* FOR PRESERVATION PURPOSES ONLY * Credit: Tim Sandle
Bacteria can be used to power a micro-sized robot by propelling it in a certain direction. This is remarkable enough, but now engineers and microbiologists have managed to fully control the direction and avoid obstacles on the way.
The devices in question are called “bio-robots” and they are essentially a computer chips coated with motile bacteria (motile because they possess flagella, which act as propellers – the bacterium used is called Serratia marcescens). The idea of the bio-chips is to deliver medicine to cells in the human body.
Researchers developed a novel method, using electric fields to help micro bacteria-powered robots detect obstacles in their environment and navigate around them to get to their goal (Drexel.edu)
Researchers at Drexel University have managed to control the movement of the bio-chips to the level of precision needed to target cells with medicine. This is through using electric fields to direct the bacteria within a fluid. This is made possible because the bacteria adhered to the chip possess a negative charge; thereby varying an external charge source, the movement the bacteria take (direction and distance) can be controlled.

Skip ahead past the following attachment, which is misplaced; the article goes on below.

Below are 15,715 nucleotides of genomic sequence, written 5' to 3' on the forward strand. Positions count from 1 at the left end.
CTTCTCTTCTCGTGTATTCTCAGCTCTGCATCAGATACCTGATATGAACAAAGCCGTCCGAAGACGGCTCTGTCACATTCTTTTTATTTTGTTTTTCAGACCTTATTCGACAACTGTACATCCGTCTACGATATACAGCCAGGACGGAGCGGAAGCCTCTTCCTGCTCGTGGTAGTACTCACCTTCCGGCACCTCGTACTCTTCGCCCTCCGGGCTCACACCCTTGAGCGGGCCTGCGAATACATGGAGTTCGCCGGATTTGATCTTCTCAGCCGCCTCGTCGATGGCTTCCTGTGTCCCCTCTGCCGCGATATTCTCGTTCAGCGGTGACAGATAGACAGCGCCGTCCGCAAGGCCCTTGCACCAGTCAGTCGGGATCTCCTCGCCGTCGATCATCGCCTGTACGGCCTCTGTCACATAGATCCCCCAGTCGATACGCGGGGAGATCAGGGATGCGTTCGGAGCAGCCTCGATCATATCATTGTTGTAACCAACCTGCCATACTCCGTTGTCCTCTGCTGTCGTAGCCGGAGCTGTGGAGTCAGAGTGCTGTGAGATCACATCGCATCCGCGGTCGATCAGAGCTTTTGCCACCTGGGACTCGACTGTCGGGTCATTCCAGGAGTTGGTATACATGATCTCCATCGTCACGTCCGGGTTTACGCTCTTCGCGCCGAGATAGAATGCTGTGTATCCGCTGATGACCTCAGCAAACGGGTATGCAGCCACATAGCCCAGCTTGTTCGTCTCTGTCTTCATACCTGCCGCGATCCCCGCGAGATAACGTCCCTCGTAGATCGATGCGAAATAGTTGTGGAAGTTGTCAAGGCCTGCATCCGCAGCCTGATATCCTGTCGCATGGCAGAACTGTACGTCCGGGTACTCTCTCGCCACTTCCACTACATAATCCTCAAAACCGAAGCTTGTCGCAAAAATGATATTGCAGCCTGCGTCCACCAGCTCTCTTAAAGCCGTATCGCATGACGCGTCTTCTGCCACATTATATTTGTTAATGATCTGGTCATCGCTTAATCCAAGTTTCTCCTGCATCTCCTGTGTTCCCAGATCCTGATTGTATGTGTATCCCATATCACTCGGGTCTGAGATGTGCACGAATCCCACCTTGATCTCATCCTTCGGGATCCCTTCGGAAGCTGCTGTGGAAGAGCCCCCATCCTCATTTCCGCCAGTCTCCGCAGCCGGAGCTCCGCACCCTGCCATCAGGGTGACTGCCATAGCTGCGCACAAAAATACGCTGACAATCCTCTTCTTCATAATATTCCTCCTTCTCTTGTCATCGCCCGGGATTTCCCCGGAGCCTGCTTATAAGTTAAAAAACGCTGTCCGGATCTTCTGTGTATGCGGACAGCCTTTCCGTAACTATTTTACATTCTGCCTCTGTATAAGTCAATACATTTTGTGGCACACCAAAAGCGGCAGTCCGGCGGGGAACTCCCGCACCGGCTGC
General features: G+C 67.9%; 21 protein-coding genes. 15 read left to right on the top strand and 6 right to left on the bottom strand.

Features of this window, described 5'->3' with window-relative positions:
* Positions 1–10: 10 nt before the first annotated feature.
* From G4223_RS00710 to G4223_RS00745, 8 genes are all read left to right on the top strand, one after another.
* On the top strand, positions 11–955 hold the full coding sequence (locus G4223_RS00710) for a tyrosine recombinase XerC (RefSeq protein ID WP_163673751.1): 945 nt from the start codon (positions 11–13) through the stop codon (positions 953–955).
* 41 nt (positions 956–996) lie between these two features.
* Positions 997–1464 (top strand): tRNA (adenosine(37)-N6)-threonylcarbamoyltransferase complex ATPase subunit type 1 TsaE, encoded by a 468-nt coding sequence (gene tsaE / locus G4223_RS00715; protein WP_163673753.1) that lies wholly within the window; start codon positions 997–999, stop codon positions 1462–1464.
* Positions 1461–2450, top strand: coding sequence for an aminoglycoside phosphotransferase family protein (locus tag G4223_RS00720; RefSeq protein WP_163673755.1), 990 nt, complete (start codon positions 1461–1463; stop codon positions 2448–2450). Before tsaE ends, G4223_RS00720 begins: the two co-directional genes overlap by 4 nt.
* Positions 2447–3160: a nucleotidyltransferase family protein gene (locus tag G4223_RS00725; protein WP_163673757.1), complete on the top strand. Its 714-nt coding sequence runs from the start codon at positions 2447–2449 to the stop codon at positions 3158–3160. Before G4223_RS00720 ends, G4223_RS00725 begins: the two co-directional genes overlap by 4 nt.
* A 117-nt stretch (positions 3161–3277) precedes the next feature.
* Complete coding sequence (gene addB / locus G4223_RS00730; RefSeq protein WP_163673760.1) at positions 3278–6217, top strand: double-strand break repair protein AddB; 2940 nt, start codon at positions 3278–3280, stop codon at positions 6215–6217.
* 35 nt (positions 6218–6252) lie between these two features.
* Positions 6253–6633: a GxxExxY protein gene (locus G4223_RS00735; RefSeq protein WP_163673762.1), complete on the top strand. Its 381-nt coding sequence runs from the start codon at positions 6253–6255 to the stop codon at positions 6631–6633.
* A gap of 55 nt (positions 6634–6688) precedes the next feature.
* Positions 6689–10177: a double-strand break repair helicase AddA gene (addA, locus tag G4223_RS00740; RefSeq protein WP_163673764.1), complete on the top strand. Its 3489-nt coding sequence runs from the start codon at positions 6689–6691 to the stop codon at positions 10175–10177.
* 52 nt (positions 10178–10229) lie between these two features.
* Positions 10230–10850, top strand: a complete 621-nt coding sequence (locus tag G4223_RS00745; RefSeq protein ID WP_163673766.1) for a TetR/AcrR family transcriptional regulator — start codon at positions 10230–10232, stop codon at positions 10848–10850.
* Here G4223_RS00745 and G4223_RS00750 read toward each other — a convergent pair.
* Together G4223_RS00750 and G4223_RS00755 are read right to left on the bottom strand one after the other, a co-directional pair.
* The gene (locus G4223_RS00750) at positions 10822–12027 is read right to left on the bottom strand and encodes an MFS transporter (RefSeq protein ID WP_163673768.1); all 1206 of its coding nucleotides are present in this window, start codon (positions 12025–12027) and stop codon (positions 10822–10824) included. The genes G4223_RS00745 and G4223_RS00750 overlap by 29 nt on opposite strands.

Essentially the process uses two perpendicular electric fields that turn the fluid into an electrified grid. By varying the charge, the course and speed alter; to do this requires a precise computer program. The technique has yet to be tried out in a person, but the results are promising enough to pursue this longer-term experimental aim.
As this tiny robots respond by electric fields that bend around static obstacles, bio microrobots can detect the obstructions and adjust their course (Drexel.edu)
The research has been published in IEEE Transactions on Robotics. The research paper is headed “Electric Field Control of Bacteria-Powered Microrobots Using a Static Obstacle Avoidance Algorithm.”